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Long before the famous “underground railroad”, the first such track pointed not north, but south, to St. Augustine.  Word of the settlement reached into Georgia and South Carolina to the north, attracting escaping slaves. It was probably the “final straw” that set off the unsuccessful 1739 slave insurrection known as the Stono Rebellion, in which several dozen runaway slaves attempted to reach Spanish Florida.

In the early phase of the War of Jenkins Ear, Fort Mosé was abandoned and occupied by General James Oglethorpe, colonial governor of Georgia, along with a force of British colonial rangers, Scottish Highlanders, enslaved black auxiliaries and native Creek and Uchise allies.

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The British garrison was caught by surprise in the pre-dawn hours of June 16, 1740 and all but annihilated, by a force of Spanish soldiers, free black militia and native Yamasee allies.  The coquina fortification was destroyed in the process, and would not be rebuilt until 1752.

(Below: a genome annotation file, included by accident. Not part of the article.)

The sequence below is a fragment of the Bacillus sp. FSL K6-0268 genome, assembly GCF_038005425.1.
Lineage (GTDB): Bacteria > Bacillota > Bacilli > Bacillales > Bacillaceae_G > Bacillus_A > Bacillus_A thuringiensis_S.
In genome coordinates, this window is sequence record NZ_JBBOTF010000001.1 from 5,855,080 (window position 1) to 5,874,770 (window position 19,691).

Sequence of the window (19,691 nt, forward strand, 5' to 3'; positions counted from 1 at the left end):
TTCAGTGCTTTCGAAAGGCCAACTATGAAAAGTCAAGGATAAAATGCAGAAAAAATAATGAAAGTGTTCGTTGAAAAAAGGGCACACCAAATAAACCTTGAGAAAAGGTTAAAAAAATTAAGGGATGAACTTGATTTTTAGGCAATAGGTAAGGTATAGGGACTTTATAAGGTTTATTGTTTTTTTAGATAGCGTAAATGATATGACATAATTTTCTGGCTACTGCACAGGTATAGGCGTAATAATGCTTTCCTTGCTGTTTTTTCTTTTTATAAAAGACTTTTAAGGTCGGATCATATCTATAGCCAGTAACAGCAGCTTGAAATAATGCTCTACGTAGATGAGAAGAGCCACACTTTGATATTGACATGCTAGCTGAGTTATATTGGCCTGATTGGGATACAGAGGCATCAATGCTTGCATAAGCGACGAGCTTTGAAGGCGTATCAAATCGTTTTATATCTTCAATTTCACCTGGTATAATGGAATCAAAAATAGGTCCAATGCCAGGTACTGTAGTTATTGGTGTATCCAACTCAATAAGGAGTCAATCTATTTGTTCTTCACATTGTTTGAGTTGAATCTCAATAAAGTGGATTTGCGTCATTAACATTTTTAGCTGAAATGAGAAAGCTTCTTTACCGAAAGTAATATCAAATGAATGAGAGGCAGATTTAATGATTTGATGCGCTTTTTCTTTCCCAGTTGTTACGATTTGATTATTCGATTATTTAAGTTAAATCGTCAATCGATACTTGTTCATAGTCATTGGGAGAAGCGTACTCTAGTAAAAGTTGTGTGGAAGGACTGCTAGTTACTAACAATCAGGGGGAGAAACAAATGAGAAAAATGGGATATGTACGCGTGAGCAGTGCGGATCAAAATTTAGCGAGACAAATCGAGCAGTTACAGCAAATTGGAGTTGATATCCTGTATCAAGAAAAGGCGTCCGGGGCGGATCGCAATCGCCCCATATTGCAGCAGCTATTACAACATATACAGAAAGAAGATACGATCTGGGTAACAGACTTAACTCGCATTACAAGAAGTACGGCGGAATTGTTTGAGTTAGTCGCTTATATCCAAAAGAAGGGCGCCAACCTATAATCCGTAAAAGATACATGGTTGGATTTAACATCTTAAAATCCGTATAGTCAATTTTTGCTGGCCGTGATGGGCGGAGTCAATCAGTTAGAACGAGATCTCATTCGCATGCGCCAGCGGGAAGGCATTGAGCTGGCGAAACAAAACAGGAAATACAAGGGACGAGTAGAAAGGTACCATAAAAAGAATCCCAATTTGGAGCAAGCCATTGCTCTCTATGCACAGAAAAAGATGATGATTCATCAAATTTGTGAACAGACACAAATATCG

In June of this year, Florida Living History, Inc. and the Fort Mosé Historical Society presented the latest in a series of re-enactments, celebrating the 277th anniversary of the “Bloody Battle of Fort Mosé “.  The site has seen several archaeological excavations in recent years, and is considered the “premier site on the Florida Black Heritage Trail.”  Fort Mosé was officially designated an Historic State Park on October 12, 1994.

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“1st Saturday militia”, H/T Fort Mosé Historical Society
If you enjoyed this “Today in History”, please feel free to re-blog, “like” & share on social media, so that others may find and enjoy it as well. Please click the “follow” button on the right, to receive email updates on new articles.  Thank you for your interest, in the history we all share.